South Bend, Ind., Council President Tim Scott pulled his proposed ordinance aimed at regulating unmanned aerial vehicles, opting instead to see how recent Federal Aviation Administration rules play out.
(TNS) — A city common council member has grounded his bill to place new restrictions on drone hobbyists while he gauges the effects of a new federal law that could bring even more rules.
The proposed city ordinance, sponsored by council President Tim Scott, D-1st, seeks to protect people’s privacy from camera-equipped drones. Scott had said a woman told him she had seen a drone hovering outside her window, an account he called “real creepy.”
The measure would have come up for a public hearing in November, but Scott decided to table it because of drone-related rules contained in a new federal law signed by President Donald Trump Oct. 5, reauthorizing the Federal Aviation Administration through 2023.
“We just want to wait and see what the new regulations mean,” Scott said.
The law leaves it up to the FAA to determine when the new rules for hobbyists will take effect, which will depend on how long it takes the agency to develop regulations.
Although the city bill only would have affected recreational drone pilots, Aaron Yoder, whose South Bend-based business Indiana Aerials sells drone photography services, said he was relieved that Scott has halted it for now. Yoder said everything it prohibited, such as flying over a person’s home and capturing images of people or property below, was already covered by state and federal laws. It also could have stoked unnecessary fear of drones, perhaps interrupting his work if people confused his drones for those flown by hobbyists, Yoder said.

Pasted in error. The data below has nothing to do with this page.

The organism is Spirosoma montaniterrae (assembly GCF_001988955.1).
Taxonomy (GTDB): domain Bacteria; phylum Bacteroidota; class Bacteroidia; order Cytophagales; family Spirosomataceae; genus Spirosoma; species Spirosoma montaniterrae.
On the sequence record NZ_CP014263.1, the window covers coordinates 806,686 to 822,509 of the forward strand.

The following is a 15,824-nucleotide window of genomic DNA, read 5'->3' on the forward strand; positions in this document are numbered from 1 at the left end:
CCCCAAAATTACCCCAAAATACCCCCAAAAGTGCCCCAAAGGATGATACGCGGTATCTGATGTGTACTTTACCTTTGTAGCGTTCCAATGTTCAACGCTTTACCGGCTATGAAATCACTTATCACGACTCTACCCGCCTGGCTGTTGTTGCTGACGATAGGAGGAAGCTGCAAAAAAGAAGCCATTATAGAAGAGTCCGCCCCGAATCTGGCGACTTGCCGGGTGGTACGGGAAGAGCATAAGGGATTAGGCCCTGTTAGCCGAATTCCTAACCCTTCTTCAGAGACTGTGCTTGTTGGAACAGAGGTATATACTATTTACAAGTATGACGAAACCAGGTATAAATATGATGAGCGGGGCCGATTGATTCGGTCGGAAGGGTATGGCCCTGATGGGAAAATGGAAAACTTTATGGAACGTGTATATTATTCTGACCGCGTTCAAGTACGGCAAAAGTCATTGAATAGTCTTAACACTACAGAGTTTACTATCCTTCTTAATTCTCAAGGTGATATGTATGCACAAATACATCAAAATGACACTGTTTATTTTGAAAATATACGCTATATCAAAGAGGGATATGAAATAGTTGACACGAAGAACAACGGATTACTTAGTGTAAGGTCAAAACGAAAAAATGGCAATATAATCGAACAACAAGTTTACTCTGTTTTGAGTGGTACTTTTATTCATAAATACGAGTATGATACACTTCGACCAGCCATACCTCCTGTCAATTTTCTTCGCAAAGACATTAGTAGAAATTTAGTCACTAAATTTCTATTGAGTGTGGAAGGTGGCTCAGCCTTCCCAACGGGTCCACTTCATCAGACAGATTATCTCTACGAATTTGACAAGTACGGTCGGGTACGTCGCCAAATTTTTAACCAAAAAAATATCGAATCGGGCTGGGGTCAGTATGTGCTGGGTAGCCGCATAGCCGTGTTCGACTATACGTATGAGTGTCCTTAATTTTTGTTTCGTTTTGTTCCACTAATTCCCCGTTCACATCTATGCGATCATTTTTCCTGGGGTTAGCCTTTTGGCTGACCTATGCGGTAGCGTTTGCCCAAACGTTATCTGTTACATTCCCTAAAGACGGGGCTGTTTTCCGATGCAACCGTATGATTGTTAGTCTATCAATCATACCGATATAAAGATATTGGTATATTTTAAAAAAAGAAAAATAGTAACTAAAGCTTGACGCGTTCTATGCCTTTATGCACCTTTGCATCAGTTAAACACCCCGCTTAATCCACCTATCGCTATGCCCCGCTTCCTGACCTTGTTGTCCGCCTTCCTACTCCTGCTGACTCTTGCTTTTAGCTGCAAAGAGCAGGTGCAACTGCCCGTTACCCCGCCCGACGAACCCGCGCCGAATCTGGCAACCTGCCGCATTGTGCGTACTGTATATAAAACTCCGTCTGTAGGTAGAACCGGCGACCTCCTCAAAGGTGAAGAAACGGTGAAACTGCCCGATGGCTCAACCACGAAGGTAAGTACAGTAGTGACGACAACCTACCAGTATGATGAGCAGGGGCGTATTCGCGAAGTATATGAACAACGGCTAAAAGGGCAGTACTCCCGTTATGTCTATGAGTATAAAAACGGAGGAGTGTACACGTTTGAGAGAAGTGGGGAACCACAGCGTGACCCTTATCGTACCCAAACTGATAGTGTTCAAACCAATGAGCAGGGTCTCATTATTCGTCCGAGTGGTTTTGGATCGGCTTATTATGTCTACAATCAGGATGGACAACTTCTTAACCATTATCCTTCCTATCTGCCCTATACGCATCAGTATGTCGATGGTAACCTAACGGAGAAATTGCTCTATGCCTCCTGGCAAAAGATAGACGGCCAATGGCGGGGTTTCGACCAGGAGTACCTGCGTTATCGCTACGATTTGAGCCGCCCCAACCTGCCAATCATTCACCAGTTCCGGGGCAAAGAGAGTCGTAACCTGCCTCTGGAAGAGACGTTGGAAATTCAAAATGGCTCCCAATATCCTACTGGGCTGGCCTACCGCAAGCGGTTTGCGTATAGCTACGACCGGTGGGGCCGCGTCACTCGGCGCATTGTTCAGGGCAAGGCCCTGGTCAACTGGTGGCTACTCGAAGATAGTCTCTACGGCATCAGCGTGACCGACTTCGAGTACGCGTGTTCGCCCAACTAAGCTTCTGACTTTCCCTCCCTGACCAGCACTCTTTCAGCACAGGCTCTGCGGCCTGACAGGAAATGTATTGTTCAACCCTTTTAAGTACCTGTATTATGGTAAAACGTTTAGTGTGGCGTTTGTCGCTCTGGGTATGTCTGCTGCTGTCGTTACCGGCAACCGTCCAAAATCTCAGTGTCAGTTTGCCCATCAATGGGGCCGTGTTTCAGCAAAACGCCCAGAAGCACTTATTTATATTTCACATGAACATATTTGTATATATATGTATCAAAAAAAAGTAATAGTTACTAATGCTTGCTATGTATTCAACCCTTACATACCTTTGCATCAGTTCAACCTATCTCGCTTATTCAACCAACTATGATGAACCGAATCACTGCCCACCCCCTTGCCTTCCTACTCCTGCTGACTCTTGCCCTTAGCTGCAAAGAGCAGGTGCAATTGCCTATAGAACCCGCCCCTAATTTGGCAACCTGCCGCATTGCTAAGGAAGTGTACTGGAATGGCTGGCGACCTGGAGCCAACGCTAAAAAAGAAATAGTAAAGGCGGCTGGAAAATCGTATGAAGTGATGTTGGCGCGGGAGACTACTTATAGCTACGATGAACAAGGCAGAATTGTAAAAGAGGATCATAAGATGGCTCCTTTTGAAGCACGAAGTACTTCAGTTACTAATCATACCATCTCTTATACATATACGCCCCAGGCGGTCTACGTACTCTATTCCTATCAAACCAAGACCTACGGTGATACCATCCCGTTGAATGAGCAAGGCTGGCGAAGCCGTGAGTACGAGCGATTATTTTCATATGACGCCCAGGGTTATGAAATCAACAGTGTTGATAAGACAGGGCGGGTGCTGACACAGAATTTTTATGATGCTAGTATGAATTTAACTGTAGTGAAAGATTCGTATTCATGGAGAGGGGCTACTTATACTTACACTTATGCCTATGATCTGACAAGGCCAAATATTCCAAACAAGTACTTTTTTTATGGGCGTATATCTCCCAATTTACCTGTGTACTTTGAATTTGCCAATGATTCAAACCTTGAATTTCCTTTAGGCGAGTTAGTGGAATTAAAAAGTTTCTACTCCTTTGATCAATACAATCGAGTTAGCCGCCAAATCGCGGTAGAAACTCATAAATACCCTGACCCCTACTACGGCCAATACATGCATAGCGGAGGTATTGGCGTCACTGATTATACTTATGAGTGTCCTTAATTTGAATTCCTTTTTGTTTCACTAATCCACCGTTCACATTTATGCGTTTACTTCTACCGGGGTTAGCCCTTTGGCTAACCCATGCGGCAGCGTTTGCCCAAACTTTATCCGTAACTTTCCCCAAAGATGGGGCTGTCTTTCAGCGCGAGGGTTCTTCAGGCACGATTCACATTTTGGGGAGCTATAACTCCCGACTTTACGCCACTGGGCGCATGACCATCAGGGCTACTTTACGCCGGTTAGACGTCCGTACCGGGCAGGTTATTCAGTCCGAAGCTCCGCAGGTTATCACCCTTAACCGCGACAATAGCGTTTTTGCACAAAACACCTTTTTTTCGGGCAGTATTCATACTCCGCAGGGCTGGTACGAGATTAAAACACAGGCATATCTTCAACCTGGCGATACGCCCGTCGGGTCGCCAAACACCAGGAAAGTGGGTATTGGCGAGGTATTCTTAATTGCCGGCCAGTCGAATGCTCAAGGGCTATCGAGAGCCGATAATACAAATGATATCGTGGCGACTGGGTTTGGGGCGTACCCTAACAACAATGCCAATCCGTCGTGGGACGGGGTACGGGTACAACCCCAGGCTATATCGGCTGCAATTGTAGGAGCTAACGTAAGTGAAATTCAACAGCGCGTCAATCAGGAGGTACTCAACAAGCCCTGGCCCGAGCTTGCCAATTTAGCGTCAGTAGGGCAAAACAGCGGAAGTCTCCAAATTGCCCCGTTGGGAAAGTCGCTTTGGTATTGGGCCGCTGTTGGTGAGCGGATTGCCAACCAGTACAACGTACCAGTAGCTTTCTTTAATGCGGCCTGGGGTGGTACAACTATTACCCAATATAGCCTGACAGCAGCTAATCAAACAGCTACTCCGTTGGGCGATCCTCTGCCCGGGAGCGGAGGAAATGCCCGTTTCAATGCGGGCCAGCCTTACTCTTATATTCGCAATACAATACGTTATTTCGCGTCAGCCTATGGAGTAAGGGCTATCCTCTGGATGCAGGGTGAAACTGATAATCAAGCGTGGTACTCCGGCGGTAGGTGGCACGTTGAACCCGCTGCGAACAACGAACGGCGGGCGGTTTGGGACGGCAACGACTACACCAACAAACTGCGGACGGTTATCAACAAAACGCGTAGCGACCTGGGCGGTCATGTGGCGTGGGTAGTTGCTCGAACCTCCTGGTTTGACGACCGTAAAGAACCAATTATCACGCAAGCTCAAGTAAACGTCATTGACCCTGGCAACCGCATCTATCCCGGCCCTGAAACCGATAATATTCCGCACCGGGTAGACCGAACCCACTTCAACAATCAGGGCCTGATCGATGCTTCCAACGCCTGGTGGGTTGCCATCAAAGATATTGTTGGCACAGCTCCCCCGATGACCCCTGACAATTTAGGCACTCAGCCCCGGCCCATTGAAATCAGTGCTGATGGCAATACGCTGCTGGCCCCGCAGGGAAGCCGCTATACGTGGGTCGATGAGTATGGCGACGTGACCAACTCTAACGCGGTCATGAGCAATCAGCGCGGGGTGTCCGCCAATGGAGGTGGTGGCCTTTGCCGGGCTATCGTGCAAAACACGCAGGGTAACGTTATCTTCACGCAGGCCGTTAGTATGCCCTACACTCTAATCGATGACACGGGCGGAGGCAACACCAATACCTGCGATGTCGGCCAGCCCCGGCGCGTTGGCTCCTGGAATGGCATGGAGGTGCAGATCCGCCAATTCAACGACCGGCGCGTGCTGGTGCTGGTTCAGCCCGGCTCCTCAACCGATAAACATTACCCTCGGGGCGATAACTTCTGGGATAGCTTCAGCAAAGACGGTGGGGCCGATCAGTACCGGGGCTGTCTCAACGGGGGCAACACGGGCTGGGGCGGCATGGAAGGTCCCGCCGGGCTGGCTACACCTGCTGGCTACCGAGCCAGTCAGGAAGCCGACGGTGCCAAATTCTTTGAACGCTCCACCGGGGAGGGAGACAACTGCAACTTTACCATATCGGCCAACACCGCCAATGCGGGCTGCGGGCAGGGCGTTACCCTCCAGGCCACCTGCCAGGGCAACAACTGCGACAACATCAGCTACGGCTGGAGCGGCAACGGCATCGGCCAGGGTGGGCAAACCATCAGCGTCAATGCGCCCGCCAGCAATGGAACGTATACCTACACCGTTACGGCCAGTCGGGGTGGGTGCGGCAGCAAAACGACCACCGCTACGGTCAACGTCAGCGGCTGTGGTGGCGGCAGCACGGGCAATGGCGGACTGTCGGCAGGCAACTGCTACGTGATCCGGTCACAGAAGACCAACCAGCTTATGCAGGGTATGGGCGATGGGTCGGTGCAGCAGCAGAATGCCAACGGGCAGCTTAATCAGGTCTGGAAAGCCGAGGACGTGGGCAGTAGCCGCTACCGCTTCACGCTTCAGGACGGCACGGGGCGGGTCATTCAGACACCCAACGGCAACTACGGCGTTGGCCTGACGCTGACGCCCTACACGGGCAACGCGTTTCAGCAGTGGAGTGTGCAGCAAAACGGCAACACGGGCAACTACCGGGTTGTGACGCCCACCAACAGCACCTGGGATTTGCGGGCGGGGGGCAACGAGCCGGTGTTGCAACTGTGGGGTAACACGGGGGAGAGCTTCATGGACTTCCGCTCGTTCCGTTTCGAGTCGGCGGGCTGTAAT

The new federal law lays the groundwork for much stricter regulations for hobbyists, such as requiring them to pass air safety knowledge tests in order to be legally permitted to fly drones.
“It’s been kind of unfair for us because a hobbyist has a much easier time to fly their drone in controlled airspace than a commercial operator, who has to jump through a bunch of hoops,” Yoder said, noting hobbyists can sometimes sell their pictures for half the price of a commercial firm because they don’t have its overhead costs. “Hopefully it will lead to more enforcement for those guys, to get busted and not be allowed to do it.”
The Academy of Model Aeronautics, a Washington-based member association of drone hobbyist clubs and individuals, had lobbied against several of the changes, including:
Drones flown recreationally must stay below 400 feet in rural areas, a cap that already had applied to urban and suburban areas.
State and federal regulations might prohibit youths from taking the permit tests.
At the same time, the group supports a change doing away with the requirement that hobbyists must notify the FAA before flying within 5 miles of an airport.
The new law also will broadly affect commercial drones, tasking the FAA to develop an air-traffic management system to allow safe delivery of products, such as services under development by Amazon. It will require drone manufacturers to meet new standards, such as equipping drones with tags that allow them to be identified from ground technology. And it will pave the way for letting law enforcement shoot down drones that are being used to commit crimes.
“I have a good feeling,” Yoder said. “It’s a very robust bill that should address all current concerns about drones.”
©2018 the South Bend Tribune (South Bend, Ind.). Distributed by Tribune Content Agency, LLC.
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